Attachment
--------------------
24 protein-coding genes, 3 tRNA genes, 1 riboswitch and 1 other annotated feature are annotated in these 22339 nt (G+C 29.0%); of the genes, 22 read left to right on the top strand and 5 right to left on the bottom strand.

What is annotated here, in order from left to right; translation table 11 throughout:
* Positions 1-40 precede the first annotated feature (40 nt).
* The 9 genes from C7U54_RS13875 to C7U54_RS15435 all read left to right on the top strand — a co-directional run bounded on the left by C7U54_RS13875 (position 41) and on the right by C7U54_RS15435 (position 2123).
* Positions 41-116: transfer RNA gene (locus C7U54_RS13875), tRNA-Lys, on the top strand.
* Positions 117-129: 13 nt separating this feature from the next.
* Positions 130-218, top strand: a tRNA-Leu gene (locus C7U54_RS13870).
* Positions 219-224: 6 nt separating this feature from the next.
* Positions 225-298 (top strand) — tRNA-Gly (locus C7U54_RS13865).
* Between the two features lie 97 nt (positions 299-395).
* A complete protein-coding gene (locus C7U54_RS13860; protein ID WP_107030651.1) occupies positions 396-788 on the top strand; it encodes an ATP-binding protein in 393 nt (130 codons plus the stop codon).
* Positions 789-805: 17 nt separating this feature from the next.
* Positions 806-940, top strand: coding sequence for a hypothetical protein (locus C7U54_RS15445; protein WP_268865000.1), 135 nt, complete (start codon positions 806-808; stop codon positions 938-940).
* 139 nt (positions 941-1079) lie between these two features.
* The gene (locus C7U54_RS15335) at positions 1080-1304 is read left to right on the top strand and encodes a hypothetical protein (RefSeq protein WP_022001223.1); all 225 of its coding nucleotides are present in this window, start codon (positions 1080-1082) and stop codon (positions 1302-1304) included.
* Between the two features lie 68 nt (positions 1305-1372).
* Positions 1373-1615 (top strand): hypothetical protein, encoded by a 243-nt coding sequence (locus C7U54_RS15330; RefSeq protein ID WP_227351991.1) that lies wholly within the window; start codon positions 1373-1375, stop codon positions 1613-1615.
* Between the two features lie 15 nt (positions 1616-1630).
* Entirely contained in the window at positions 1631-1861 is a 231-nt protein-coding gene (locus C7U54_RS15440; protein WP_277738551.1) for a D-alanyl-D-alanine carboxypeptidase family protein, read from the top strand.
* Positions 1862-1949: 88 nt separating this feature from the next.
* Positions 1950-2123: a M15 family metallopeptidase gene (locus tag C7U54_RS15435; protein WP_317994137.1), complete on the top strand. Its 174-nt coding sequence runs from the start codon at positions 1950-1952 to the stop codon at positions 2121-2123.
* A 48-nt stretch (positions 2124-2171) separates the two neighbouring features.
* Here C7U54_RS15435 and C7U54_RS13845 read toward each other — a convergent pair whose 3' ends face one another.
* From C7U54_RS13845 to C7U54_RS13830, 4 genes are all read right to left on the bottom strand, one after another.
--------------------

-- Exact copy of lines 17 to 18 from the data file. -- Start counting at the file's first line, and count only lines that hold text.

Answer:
* Positions 1373-1615 (top strand): hypothetical protein, encoded by a 243-nt coding sequence (locus C7U54_RS15330; RefSeq protein ID WP_227351991.1) that lies wholly within the window; start codon positions 1373-1375, stop codon positions 1613-1615.
* Between the two features lie 15 nt (positions 1616-1630).